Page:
The case of the defaulting bank accountant, part 3

"I hoped the matter could be got over without a trial till I consulted my legal advisor" – James Walker, manager.

It’s May 1865 and Bank of British Columbia accountant George Cruickshank is undergoing a preliminary hearing in Victoria police court on a charge of having embezzled $5,000 in American gold coin from his employer.

As we’ve seen, the bank’s safe required two keys to open both compartments, that used for keeping the gold, the other for a daily float; Cruickshank had the key to the latter, his manager James Walker had the other.

This mystery was explained when Walker testified that, during his absence, he’d entrusted his accountant with both keys: "…He had the power to take money from the treasury in my absence…if required for the use of the bank…"

He’d already produced a notarized statement in which Cruickshank admitted taking the money, a document that defence counsellor D.B. Ring dismissed as "the signature of an insane man!" Acting for the bank, George Cary asked him, "Was there the faintest influence, with or suggestion used that Mr. Cruickshank should make this statement?" Walker: "There was not."

Initial press reports, although not yet brought out in court, made reference to Cruickshank having had personal financial losses and having recovered from a lengthy illness. It’s now becoming apparent that he’d suffered a mental breakdown and for this reason, Walker explained, when his accountant first confessed, after having previously denied taking the money, he didn’t believe him: "Amongst other ravings [he] accus[ed] himself of murder and forgery… Mr. Cruickshank made the confession to me this week, in presence first of Mr. Edwards and then of Mr. Drake [the notary public]. It did not occur to me to have a legal advisor present, I did not think it was necessary. Mr. Cruickshank dictated the confession himself."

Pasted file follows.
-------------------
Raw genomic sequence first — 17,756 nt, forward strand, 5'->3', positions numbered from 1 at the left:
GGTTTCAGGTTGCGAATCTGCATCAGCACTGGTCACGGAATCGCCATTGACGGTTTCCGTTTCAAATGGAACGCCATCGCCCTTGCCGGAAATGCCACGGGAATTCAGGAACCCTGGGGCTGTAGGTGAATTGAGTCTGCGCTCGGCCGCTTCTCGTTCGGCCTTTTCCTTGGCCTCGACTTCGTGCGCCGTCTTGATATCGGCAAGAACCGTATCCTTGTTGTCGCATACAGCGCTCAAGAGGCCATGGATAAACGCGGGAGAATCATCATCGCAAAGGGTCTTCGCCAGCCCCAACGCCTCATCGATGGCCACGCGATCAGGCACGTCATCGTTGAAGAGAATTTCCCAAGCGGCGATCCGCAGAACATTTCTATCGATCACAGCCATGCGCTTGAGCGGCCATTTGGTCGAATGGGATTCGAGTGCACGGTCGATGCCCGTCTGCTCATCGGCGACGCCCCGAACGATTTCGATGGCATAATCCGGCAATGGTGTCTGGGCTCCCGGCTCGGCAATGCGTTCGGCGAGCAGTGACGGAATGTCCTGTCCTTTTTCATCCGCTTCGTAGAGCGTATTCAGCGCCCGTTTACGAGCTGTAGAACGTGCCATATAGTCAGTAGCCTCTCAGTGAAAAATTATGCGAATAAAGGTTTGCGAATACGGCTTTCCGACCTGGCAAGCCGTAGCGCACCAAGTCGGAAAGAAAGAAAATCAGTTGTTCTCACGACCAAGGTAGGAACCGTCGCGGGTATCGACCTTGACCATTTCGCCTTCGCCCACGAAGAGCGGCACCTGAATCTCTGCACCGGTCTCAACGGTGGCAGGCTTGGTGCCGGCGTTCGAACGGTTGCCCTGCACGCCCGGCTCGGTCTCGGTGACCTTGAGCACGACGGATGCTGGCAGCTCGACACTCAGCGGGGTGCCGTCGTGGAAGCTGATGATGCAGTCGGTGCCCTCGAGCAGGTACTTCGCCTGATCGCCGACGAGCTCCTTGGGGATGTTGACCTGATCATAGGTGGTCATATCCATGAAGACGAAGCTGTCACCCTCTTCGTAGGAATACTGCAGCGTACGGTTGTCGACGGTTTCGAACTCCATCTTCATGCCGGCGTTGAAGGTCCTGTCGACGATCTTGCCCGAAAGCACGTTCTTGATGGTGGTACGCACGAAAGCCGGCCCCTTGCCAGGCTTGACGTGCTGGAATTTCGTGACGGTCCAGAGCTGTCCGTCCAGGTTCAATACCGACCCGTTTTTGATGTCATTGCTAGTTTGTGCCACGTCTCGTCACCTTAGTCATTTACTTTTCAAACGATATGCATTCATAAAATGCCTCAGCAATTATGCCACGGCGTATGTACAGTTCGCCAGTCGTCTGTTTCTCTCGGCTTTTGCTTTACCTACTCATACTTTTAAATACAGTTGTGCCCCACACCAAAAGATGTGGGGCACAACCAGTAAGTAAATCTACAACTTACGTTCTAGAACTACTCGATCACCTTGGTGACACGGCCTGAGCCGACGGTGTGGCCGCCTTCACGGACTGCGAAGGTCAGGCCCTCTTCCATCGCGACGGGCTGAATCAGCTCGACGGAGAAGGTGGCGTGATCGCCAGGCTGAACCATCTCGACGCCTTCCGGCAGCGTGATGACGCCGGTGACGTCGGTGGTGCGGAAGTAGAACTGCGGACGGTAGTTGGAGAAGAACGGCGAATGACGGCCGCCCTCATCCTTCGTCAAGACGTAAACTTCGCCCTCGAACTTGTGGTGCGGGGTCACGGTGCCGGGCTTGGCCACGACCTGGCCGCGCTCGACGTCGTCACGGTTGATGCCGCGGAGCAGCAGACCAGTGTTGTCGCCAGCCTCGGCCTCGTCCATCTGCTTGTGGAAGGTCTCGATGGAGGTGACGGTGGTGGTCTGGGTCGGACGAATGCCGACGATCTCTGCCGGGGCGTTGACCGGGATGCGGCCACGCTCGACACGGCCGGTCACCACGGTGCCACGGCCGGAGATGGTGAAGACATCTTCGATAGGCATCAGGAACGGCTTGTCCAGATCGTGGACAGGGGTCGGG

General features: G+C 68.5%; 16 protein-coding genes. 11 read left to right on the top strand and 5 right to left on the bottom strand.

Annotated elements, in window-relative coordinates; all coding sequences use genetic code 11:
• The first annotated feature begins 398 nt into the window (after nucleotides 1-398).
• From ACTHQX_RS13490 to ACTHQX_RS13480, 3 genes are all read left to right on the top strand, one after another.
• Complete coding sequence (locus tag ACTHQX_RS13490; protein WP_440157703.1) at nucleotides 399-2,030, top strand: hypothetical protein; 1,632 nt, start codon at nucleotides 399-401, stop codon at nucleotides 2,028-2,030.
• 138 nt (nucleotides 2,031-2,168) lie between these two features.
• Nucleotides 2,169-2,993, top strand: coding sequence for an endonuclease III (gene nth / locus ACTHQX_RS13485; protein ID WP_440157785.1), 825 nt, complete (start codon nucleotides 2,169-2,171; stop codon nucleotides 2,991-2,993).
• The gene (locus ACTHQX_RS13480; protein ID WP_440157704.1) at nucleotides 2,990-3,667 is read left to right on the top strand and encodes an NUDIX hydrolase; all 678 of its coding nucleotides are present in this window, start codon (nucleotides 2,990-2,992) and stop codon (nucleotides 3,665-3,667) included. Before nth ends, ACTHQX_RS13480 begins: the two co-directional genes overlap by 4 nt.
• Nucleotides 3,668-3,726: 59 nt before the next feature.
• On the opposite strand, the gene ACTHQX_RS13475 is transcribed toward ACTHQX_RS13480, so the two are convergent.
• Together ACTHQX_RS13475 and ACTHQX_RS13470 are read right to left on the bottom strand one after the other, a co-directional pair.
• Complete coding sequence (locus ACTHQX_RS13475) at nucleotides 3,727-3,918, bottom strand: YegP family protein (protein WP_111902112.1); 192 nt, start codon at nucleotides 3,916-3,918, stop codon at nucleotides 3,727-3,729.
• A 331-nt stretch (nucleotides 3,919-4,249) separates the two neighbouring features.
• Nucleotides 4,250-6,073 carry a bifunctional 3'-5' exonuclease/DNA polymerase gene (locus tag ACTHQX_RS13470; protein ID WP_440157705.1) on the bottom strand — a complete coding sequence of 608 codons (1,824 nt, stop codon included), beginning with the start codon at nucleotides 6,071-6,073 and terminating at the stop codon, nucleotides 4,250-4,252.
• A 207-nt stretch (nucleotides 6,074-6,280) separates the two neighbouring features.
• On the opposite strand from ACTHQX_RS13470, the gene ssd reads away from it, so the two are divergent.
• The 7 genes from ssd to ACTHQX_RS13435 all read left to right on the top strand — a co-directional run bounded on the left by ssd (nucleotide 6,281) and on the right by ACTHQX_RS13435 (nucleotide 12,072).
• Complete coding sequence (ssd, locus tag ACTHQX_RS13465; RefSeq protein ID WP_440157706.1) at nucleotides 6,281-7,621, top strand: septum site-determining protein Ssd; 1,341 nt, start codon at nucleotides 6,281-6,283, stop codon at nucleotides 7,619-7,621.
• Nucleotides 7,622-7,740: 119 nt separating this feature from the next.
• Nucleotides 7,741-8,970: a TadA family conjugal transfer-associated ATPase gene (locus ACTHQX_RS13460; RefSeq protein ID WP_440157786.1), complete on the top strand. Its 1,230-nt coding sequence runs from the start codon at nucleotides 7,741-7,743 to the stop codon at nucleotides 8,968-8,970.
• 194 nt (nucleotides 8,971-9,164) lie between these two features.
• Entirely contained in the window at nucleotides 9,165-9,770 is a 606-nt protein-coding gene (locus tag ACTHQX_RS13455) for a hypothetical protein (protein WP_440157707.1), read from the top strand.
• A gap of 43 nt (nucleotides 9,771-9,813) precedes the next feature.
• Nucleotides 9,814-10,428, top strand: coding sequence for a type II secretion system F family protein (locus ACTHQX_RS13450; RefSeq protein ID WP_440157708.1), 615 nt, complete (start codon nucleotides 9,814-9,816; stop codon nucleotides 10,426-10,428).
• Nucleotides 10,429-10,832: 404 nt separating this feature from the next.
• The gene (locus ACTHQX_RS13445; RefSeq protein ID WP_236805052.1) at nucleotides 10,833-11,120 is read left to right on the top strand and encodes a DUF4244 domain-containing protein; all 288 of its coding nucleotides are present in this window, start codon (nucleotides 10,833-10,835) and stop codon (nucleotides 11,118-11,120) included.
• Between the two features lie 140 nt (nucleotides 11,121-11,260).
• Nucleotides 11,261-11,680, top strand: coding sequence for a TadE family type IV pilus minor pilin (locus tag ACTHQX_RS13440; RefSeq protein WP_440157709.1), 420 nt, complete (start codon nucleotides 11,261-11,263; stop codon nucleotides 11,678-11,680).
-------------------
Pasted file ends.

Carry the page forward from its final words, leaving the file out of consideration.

When Mr. Ring pointed out some of the legal terminology used in the statement, Walker admitted that Cruickshank hadn’t "dictated every word. The whole object of having a written confession was to clear the other officers of the bank. I hoped the matter could be got over without a trial till I consulted my legal advisor."

Asked as to his awareness of Cruickshank’s state of mind when signing the statement, he contradicted himself (not the first time): "I did not know that he was suffering from aberration of intellect; I heard he was once wandering in his mind."

Ring: "Did it not occur to you, knowing that Mr. Cruickshank was wandering in his mind, that it would have been a humane thing to have taken a medical opinion on his state of mind before taking this confession?" Walker: "I think the question has no bearing on the case. I appeal to the court." When Ring insisted upon an answer, Magistrate A.F. Pemberton interjected that Walker wasn’t obliged to give one and the deposition, after being read aloud, was signed by Walker and admitted as evidence. Cary asked that the case be moved to a higher court.

At which Ring played his hand, flat out declaring that his client was insane, that he’d charged himself with "murder, forgery and all sorts of other things, amongst which was this (theft), and his mind was still labouring under these hallucinations". He asked the court to allow him to introduce medical evidence to the effect that Cruickshank was "of unsound mind at the time of this supposed confession". In the meantime, he requested that Pemberton set a light bail.

Cary graciously consented to any bail His Honour might set and insisted that the Crown proceed with indictments for embezzlement and larceny. Pemberton then set bail at 300 pounds and two sureties for 100 pounds each. This was a massive sum in 1865 – but it was furnished forthwith and Cruickshank released until his trial.

Just one more curious factor in this curious case.